A fellow researcher and I were interested in how Independent Visual Artist financially support themselves, specifically how they use the Internet for financial support. Having close relationships with various Independent Artists allowed us to create an exploratory research plan to answer our problem statement; "how can the Internet be used to better financially support independent visual artists?"
As a UX Researcher, I used qualitative research methods to investigate how independent visual artists currently use the internet for financial support. I learned about their goals and pain points. After data collection was complete, my colleague and I created a web-based prototype that allowed artists to sell their work and to be found by the public to purchase custom art using geo-location.
User flow model
We learned that networking locally and word-of-mouth marketing are highly effective for artists generating sales. We also learned that using social media is very efficient for creating awareness and networking, and can be efficient for generating sales. Self-marketing, self-management, and market research appeared to be significant obstacles for the artists we spoke to.
"Forming relationships and building bonds with different artists expand my network."
"I network proactively in my available surrounding community."
"All my bookings happen through social media."
"I would rather be the maker than promote myself."
In designing the research plan, we approached it by performing a literature review and defining goals that we would like to accomplish. The goals set for the study were to 1) understand the pain points independent visual artists face, 2) understand how independent artists use the Internet, and 3) gauge the level of interest artists would have for using a web-based platform to expose their work.
After the goals for the study were defined, we created an online survey consisting of 16 questions that were aligned to our three goals, in addition to collecting demographic information. The survey was created via Google Forms, with password encryption and protection and circulated to the artists we knew. Seven completed surveys allowed us to draw insight into the desires of the artists.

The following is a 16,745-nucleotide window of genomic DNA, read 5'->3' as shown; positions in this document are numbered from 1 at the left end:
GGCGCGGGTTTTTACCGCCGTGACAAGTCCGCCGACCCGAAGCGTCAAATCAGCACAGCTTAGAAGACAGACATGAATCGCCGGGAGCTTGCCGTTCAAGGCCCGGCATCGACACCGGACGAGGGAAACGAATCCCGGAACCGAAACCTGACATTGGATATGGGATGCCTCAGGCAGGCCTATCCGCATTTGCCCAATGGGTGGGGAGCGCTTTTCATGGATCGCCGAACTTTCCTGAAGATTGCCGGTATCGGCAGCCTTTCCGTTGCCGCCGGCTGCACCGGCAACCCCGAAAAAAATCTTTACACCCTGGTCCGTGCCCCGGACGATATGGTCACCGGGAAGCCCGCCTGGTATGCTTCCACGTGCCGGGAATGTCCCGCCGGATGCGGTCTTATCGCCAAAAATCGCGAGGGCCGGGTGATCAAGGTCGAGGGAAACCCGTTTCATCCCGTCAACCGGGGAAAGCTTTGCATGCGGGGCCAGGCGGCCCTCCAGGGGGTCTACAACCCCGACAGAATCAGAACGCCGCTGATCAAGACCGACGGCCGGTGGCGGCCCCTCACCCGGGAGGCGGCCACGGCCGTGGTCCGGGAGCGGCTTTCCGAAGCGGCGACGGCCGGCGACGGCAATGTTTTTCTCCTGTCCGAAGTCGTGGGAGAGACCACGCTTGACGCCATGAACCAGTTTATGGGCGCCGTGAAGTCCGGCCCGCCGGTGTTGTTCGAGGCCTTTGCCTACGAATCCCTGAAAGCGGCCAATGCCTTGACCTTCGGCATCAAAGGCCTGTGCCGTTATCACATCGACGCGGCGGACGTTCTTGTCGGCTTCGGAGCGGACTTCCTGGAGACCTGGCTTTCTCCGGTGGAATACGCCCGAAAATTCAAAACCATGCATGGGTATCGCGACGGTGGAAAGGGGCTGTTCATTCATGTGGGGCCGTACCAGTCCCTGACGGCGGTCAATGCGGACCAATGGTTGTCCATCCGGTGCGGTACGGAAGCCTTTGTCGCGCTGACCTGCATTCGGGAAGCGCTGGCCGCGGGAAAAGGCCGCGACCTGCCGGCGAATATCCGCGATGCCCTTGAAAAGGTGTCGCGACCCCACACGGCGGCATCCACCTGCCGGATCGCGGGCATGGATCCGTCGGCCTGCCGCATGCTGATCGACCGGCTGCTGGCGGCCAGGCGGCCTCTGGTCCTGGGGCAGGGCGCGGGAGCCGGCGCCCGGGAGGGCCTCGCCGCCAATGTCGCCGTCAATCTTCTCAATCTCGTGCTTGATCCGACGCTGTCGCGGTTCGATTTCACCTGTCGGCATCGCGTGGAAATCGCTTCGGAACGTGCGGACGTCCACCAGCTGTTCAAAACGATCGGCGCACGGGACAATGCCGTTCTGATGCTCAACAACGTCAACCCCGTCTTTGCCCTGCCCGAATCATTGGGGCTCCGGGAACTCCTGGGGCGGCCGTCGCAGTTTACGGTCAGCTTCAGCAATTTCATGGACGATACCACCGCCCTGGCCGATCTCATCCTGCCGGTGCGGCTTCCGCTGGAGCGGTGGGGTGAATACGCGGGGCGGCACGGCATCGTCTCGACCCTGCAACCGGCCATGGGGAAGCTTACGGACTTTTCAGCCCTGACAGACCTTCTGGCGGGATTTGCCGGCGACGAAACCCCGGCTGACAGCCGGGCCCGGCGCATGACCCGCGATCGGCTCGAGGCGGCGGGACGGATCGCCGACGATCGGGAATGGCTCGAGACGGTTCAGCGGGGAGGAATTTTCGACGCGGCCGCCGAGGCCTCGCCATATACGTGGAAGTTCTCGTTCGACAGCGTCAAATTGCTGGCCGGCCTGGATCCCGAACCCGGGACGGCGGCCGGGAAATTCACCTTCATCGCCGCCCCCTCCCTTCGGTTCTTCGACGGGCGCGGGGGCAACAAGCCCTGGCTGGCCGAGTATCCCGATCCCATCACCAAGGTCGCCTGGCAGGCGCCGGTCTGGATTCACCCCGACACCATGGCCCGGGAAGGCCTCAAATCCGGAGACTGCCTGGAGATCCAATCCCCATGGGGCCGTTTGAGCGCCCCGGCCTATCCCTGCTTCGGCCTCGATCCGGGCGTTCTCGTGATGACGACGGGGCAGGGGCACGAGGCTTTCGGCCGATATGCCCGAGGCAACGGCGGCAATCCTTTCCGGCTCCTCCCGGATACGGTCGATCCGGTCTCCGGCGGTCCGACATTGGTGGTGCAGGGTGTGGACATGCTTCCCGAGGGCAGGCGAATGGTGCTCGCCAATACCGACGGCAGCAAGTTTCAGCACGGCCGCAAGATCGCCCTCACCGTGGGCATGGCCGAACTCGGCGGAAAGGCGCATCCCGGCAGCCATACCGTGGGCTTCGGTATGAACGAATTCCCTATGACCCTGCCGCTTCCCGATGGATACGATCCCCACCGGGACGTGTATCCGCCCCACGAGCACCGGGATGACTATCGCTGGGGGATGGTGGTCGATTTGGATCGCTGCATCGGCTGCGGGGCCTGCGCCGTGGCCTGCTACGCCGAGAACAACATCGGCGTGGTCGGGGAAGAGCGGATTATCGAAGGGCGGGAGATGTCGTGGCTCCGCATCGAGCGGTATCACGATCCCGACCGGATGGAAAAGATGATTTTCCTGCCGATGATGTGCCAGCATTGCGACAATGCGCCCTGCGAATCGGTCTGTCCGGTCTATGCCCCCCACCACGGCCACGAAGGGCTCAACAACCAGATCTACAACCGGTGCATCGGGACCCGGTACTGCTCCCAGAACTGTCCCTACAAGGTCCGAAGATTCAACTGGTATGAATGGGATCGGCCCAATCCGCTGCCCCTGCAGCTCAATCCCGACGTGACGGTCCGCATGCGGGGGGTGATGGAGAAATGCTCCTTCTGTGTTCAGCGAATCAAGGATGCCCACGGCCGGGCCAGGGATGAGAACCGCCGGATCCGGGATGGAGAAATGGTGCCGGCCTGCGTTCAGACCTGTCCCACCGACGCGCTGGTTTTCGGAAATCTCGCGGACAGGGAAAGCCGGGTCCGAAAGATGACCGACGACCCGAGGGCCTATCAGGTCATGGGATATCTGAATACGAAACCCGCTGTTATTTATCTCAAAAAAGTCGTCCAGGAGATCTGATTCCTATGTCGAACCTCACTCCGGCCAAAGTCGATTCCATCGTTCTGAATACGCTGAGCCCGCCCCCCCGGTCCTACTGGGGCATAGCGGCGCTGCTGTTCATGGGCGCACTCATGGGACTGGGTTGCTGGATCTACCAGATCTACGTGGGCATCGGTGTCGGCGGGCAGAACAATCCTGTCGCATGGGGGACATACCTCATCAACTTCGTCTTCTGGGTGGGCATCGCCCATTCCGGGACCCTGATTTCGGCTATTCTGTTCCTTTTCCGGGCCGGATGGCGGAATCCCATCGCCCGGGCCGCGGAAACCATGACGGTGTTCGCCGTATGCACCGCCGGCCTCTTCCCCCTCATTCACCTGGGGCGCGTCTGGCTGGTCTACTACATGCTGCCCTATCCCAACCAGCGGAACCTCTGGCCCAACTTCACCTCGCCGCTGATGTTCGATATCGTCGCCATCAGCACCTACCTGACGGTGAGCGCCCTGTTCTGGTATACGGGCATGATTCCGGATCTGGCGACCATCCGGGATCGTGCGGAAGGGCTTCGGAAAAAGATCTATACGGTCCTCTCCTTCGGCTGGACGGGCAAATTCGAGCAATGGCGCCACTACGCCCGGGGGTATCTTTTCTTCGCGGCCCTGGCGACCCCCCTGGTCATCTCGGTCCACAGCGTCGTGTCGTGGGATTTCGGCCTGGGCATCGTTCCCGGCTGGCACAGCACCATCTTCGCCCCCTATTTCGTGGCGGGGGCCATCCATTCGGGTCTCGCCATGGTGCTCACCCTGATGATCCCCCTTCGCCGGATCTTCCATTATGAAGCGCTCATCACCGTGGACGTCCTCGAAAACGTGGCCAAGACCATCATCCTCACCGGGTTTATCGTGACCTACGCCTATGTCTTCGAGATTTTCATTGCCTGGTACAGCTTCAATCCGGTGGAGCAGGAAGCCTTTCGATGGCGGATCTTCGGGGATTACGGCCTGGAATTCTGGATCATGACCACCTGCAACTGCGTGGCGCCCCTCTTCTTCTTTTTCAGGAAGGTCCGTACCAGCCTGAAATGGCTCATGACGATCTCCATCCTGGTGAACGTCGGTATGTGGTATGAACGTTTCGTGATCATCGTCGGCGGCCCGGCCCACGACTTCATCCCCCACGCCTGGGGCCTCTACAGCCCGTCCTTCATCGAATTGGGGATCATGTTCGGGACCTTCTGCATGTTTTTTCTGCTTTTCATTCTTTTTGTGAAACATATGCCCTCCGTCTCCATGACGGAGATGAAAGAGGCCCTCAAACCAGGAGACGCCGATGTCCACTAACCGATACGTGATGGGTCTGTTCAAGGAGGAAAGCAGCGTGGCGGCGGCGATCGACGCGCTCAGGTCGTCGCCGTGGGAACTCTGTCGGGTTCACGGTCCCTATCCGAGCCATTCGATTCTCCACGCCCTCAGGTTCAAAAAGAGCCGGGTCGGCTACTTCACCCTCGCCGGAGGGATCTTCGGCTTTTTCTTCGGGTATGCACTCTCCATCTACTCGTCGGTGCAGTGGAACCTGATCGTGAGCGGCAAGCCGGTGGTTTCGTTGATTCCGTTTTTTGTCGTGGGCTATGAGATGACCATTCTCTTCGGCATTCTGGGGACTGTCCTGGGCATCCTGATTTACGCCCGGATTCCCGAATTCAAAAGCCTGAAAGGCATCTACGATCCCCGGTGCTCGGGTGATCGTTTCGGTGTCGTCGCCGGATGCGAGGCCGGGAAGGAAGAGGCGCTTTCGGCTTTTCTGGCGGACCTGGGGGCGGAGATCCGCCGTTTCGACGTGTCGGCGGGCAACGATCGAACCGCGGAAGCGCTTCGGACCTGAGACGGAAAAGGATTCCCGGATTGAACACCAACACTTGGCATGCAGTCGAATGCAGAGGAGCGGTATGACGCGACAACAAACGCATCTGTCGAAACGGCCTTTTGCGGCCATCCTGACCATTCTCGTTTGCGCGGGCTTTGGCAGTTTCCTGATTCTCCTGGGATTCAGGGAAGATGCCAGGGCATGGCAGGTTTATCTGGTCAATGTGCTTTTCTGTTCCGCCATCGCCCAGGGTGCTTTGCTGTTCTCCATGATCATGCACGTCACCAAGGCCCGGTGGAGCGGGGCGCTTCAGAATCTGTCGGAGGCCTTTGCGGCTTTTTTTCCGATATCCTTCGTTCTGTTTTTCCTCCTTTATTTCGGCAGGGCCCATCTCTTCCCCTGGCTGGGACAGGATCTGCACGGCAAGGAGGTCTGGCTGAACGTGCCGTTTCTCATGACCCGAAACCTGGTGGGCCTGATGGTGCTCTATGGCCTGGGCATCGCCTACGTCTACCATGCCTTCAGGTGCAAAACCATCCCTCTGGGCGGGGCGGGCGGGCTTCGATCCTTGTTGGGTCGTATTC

Based on the survey results, we created an interview script to gather additional deep rich information the survey couldn't capture. The interview script we created for the artists had three overarching domains; 1) the character of their work and who it is for 2) what they are doing to reach their targeted audience, and 3) Internet usage and behavior. All survey participants were contacted for follow-up interviews. The interviews took place both in-person and remotely. Two participants were chosen for contextual inquiries to learn the process of how they generate business for their art, as well as how they expose their work on the Internet. All interviews were recorded using a microphone and transcribed for data synthesis.
After the interviews were transcribed, we performed open coding analysis to synthesize the raw data and draw significant insights. We learned how artists create sales as well as the major pain points they face.
"Retaining an audience is incredibly difficult online unless you can put something up every day."
"It's hard to focus on my work and parent."
"I don't know how to promote myself."
The contextual inquiries gave us opportunities to learn more about the process of how artists expose their work in the world and on the Internet. We transformed what we learned into a flow model for a better visual of their working process and social interactions.
The synthesized data and flow models allowed us to create user personas. Our insights revealed two distinct groups of users. My research colleague created the persona, Maia, while I created the persona, Kevin.
To highlight the user's current context, goals, pain points and hypothesized reaction to our proposed solution, we created storyboards for each persona using the raw data collected.
Synthesizing all the data collected allowed us to make informed decisions for our prototype. As a team, we decided to design a website that would embody the natural processes of how the artists in our study currently generate business. Since networking locally and word-of-mouth marketing were the two primary factors found for creating sales, were prioritized to use geolocation and social proof as the core functions of the prototype. After the prototype was complete, a flowchart was created to outline the page navigation.
To evaluate the visibility, effectiveness, efficiency, and usability of the system, four cognitive walkthroughs were conducted. We learned that although the usability of our proposed system was not perfect, the aboutness of it was clear. The prototype performed exactly how the artist expected it to.